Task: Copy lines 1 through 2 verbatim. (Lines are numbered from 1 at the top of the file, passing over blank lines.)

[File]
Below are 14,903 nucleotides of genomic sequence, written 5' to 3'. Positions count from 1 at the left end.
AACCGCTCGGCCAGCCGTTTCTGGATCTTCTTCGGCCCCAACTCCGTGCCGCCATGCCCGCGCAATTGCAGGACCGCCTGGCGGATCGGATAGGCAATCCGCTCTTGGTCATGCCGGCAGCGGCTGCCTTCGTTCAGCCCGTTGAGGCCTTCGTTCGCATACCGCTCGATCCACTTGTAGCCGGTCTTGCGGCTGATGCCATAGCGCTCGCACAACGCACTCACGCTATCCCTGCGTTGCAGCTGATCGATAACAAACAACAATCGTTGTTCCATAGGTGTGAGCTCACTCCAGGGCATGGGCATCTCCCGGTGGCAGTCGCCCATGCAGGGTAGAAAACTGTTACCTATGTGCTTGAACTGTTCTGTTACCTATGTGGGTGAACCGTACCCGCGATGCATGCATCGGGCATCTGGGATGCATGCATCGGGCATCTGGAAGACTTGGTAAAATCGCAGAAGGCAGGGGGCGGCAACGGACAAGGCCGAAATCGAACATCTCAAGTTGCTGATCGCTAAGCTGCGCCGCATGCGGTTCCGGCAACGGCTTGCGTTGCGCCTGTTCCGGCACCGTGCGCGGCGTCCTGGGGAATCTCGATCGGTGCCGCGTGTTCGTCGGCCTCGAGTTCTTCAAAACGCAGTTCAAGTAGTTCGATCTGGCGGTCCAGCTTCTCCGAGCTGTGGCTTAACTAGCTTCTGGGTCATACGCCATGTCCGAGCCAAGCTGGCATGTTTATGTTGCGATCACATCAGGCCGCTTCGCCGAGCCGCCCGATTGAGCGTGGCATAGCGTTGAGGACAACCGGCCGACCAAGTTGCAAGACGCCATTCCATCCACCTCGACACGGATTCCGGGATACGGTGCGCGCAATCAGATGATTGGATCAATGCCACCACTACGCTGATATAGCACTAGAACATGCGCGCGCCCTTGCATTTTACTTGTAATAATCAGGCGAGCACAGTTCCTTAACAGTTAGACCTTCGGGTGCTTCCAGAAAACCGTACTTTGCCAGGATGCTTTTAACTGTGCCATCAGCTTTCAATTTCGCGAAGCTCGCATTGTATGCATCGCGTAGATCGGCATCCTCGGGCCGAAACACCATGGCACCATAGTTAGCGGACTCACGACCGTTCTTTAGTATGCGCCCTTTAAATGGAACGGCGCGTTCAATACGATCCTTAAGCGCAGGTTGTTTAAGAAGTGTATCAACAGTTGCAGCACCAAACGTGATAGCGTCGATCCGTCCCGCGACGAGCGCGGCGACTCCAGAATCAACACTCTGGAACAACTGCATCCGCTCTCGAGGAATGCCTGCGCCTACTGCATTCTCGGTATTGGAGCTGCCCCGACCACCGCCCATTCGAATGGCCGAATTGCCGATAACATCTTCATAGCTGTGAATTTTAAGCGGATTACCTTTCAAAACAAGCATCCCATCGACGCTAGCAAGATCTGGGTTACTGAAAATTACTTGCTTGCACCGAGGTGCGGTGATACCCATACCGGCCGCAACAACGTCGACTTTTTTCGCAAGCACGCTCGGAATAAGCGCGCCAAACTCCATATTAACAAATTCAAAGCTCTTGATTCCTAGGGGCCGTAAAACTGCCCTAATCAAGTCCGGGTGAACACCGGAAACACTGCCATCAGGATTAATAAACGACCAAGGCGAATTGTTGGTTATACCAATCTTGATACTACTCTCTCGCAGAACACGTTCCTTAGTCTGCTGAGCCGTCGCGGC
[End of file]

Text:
Below are 14,903 nucleotides of genomic sequence, written 5' to 3'. Positions count from 1 at the left end.
AACCGCTCGGCCAGCCGTTTCTGGATCTTCTTCGGCCCCAACTCCGTGCCGCCATGCCCGCGCAATTGCAGGACCGCCTGGCGGATCGGATAGGCAATCCGCTCTTGGTCATGCCGGCAGCGGCTGCCTTCGTTCAGCCCGTTGAGGCCTTCGTTCGCATACCGCTCGATCCACTTGTAGCCGGTCTTGCGGCTGATGCCATAGCGCTCGCACAACGCACTCACGCTATCCCTGCGTTGCAGCTGATCGATAACAAACAACAATCGTTGTTCCATAGGTGTGAGCTCACTCCAGGGCATGGGCATCTCCCGGTGGCAGTCGCCCATGCAGGGTAGAAAACTGTTACCTATGTGCTTGAACTGTTCTGTTACCTATGTGGGTGAACCGTACCCGCGATGCATGCATCGGGCATCTGGGATGCATGCATCGGGCATCTGGAAGACTTGGTAAAATCGCAGAAGGCAGGGGGCGGCAACGGACAAGGCCGAAATCGAACATCTCAAGTTGCTGATCGCTAAGCTGCGCCGCATGCGGTTCCGGCAACGGCTTGCGTTGCGCCTGTTCCGGCACCGTGCGCGGCGTCCTGGGGAATCTCGATCGGTGCCGCGTGTTCGTCGGCCTCGAGTTCTTCAAAACGCAGTTCAAGTAGTTCGATCTGGCGGTCCAGCTTCTCCGAGCTGTGGCTTAACTAGCTTCTGGGTCATACGCCATGTCCGAGCCAAGCTGGCATGTTTATGTTGCGATCACATCAGGCCGCTTCGCCGAGCCGCCCGATTGAGCGTGGCATAGCGTTGAGGACAACCGGCCGACCAAGTTGCAAGACGCCATTCCATCCACCTCGACACGGATTCCGGGATACGGTGCGCGCAATCAGATGATTGGATCAATGCCACCACTACGCTGATATAGCACTAGAACATGCGCGCGCCCTTGCATTTTACTTGTAATAATCAGGCGAGCACAGTTCCTTAACAGTTAGACCTTCGGGTGCTTCCAGAAAACCGTACTTTGCCAGGATGCTTTTAACTGTGCCATCAGCTTTCAATTTCGCGAAGCTCGCATTGTATGCATCGCGTAGATCGGCATCCTCGGGCCGAAACACCATGGCACCATAGTTAGCGGACTCACGACCGTTCTTTAGTATGCGCCCTTTAAATGGAACGGCGCGTTCAATACGATCCTTAAGCGCAGGTTGTTTAAGAAGTGTATCAACAGTTGCAGCACCAAACGTGATAGCGTCGATCCGTCCCGCGACGAGCGCGGCGACTCCAGAATCAACACTCTGGAACAACTGCATCCGCTCTCGAGGAATGCCTGCGCCTACTGCATTCTCGGTATTGGAGCTGCCCCGACCACCGCCCATTCGAATGGCCGAATTGCCGATAACATCTTCATAGCTGTGAATTTTAAGCGGATTACCTTTCAAAACAAGCATCCCATCGACGCTAGCAAGATCTGGGTTACTGAAAATTACTTGCTTGCACCGAGGTGCGGTGATACCCATACCGGCCGCAACAACGTCGACTTTTTTCGCAAGCACGCTCGGAATAAGCGCGCCAAACTCCATATTAACAAATTCAAAGCTCTTGATTCCTAGGGGCCGTAAAACTGCCCTAATCAAGTCCGGGTGAACACCGGAAACACTGCCATCAGGATTAATAAACGACCAAGGCGAATTGTTGGTTATACCAATCTTGATACTACTCTCTCGCAGAACACGTTCCTTAGTCTGCTGAGCCGTCGCGGC